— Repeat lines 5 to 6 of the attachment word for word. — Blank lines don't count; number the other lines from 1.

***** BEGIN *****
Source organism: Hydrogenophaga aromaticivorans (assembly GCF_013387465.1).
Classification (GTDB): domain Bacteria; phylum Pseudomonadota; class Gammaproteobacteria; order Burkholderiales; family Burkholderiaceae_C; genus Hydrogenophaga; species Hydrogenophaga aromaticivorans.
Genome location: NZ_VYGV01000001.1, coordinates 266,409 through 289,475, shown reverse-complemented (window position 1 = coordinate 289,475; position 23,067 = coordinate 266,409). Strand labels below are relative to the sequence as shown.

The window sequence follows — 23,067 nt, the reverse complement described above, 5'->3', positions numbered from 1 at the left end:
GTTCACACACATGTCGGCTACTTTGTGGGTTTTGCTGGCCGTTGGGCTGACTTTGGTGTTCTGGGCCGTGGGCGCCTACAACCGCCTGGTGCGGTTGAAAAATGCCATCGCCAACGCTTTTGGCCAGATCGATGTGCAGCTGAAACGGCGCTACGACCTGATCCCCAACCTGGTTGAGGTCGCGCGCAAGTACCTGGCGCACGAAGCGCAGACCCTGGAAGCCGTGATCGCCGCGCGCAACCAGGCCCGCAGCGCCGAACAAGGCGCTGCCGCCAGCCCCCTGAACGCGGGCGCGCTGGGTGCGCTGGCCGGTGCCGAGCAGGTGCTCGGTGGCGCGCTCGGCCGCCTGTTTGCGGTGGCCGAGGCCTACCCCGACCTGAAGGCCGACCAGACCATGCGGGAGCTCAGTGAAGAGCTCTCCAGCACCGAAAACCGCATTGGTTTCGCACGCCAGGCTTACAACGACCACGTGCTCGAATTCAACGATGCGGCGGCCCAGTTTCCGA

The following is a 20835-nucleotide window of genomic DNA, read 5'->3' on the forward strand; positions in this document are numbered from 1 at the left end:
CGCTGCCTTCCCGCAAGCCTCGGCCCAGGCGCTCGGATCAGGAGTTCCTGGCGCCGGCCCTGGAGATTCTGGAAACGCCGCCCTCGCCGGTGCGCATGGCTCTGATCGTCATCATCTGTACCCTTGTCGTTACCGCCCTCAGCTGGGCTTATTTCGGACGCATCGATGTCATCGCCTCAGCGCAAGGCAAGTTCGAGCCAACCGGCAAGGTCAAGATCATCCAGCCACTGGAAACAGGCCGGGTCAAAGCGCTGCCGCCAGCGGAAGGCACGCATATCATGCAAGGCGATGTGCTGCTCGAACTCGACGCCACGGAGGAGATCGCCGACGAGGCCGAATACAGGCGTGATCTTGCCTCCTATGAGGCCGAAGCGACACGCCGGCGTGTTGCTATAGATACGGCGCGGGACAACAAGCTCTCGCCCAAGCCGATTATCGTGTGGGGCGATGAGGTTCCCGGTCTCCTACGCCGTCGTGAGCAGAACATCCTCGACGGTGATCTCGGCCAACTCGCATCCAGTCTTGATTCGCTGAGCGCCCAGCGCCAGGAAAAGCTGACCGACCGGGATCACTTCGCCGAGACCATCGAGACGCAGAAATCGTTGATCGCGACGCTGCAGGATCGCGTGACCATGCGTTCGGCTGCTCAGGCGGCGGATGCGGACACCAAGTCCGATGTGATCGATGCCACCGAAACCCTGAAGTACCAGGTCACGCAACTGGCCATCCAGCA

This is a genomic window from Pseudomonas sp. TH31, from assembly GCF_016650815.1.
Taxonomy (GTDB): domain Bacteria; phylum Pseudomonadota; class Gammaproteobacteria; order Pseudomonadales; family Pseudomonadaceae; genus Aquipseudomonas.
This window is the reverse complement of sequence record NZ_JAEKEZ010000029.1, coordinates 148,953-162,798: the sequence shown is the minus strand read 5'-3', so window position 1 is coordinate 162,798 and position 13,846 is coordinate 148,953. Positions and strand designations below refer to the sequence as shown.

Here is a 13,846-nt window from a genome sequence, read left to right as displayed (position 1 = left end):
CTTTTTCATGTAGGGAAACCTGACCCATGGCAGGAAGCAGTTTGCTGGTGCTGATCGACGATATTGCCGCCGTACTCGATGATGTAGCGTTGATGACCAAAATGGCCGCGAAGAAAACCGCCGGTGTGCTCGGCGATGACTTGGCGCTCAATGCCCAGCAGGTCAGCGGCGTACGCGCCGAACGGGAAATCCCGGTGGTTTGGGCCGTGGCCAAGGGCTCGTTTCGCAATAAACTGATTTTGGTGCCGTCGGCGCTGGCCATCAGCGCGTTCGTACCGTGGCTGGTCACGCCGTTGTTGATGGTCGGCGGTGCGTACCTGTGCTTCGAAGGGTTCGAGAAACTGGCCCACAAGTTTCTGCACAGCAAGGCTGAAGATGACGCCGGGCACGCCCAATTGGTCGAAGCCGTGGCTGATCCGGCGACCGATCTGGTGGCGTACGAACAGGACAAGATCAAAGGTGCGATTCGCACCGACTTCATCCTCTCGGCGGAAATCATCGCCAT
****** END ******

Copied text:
GTTCACACACATGTCGGCTACTTTGTGGGTTTTGCTGGCCGTTGGGCTGACTTTGGTGTTCTGGGCCGTGGGCGCCTACAACCGCCTGGTGCGGTTGAAAAATGCCATCGCCAACGCTTTTGGCCAGATCGATGTGCAGCTGAAACGGCGCTACGACCTGATCCCCAACCTGGTTGAGGTCGCGCGCAAGTACCTGGCGCACGAAGCGCAGACCCTGGAAGCCGTGATCGCCGCGCGCAACCAGGCCCGCAGCGCCGAACAAGGCGCTGCCGCCAGCCCCCTGAACGCGGGCGCGCTGGGTGCGCTGGCCGGTGCCGAGCAGGTGCTCGGTGGCGCGCTCGGCCGCCTGTTTGCGGTGGCCGAGGCCTACCCCGACCTGAAGGCCGACCAGACCATGCGGGAGCTCAGTGAAGAGCTCTCCAGCACCGAAAACCGCATTGGTTTCGCACGCCAGGCTTACAACGACCACGTGCTCGAATTCAACGATGCGGCGGCCCAGTTTCCGA

The following is a 20835-nucleotide window of genomic DNA, read 5'->3' on the forward strand; positions in this document are numbered from 1 at the left end: